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Teens open up at night. Parents should embrace that.

Illustration of a mother drawing the curtains while her child talks to her from the bed
(Illustration by Emma Kumer/The Washington Post)
6 min

As a psychologist who cares for teens and their families, and as the mother of teenagers myself, I have watched as my children sit silently through dinner, bristling at every question asked, only to be eager to chat once I’ve called it a night.

I know this isn’t just happening in my home. Perhaps standing in the doorway of a parent’s bedroom, or sprawled out on the bedroom floor, or even flopped on top of the bedcovers themselves, otherwise sphinxlike teens often share freely what’s on their minds at a time when parents might want to curl up and drift off. But as much as we might be ready to turn the page on the day, there’s a good reason to make time for our teens’ rapid-onset talkativeness.

Strong relationships between teens and their parents play a major role in the prevention of significant adolescent mental health concerns. But, as almost anyone raising a teenager can attest, it’s not always easy to connect. Typically, teens become aloof, if not downright prickly, when the childlike closeness they shared with their parents comes into conflict with their urge to become increasingly independent.

Unfortunately, this expectable — if often temporary — detachment that characterizes the teenage years pairs poorly with the current crisis in adolescent mental health. If being connected to a teen is a kind of emotional fluoride that helps prevent anxiety disorders, depression and other worrisome psychological concerns, how are parents supposed to administer it when our teen keeps us at arm’s length?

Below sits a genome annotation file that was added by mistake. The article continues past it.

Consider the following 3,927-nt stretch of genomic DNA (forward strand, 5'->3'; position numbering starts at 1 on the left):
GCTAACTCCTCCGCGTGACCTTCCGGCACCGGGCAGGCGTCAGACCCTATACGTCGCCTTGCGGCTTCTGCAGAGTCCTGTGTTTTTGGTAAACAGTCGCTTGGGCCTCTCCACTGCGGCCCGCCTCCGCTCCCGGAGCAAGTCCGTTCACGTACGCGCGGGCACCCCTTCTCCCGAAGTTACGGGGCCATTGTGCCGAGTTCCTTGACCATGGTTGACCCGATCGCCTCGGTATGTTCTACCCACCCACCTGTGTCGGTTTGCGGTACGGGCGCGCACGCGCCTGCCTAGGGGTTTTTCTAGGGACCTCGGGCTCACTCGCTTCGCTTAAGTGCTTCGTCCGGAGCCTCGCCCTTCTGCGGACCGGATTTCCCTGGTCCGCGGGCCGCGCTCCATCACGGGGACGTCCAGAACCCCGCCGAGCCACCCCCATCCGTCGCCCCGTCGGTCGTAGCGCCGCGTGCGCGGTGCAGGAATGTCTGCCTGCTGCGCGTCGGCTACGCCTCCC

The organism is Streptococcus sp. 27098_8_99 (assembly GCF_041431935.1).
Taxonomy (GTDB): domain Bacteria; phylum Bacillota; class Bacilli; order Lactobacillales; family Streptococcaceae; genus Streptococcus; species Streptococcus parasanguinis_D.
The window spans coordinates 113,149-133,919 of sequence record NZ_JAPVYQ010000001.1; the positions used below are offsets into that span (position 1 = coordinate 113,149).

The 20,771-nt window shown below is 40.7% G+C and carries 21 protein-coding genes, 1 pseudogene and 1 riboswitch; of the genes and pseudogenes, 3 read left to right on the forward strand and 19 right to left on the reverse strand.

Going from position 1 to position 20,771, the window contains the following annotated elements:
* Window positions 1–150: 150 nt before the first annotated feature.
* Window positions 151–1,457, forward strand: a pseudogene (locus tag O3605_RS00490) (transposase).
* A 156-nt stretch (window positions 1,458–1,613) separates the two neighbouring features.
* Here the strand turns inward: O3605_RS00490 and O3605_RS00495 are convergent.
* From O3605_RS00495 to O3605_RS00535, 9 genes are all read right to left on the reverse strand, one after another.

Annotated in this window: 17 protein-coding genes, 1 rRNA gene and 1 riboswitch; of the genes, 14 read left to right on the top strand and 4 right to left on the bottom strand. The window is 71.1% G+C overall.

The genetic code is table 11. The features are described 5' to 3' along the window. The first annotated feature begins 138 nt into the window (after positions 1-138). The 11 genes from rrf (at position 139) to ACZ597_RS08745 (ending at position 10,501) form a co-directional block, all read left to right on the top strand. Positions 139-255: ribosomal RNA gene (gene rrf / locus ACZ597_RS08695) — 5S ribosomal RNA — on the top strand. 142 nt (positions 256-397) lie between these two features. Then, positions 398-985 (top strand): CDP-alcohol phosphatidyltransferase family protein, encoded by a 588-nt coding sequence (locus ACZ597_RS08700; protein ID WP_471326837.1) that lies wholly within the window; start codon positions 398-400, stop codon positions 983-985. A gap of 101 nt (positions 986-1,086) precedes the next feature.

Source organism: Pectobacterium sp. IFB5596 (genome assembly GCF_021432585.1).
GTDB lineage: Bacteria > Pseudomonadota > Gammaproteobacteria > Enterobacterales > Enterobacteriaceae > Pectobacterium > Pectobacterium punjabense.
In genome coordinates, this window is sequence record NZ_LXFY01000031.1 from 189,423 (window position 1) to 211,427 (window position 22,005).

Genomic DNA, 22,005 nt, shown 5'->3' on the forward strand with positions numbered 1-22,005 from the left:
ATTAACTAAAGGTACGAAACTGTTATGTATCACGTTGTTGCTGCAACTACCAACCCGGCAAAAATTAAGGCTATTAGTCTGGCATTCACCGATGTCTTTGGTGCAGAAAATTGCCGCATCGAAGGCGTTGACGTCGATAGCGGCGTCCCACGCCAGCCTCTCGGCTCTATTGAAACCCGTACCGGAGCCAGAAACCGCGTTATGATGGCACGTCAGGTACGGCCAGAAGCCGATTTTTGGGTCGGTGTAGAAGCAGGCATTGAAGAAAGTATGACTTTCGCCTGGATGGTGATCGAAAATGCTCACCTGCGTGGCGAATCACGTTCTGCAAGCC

Here’s one suggestion: Let your teen tuck you in.

What is it about parents being ready to go to sleep that makes teens suddenly ready to talk? These late-night visits solve for teens a genuine adolescent dilemma: They can satisfy both their drive for autonomy and their diametrically opposed longing to connect with loving adults.

Teens, by nature, prize self-determination. Adolescent clients in my practice have told me that even if they were, on their own initiative, about to clean their room, they’ll refuse if a parent tells them to do it. In the same vein, teens may dismissively brush aside our reasonable daytime questions, such as “How’s algebra going?” because to them this can feel like being summoned to a meeting, at a time and on a topic of our choosing. Complying under those terms cuts across the teenage grain. Looking at it this way, we might even come to appreciate how often autonomy-oriented teens bend to our agendas — and maybe to take it less personally when they don’t.

By waiting until we’re turning in, teens can open up while also maintaining their independence. They decide whether there will be a “meeting” and roughly when it will begin. Likewise, they determine the agenda, knowing from experience that tired parents are unlikely to introduce fresh topics at the end of the day. Perhaps most important, our teens keep control of when the meeting will end; closing it merely requires acknowledging that their day-weary parents are probably ready to go to sleep.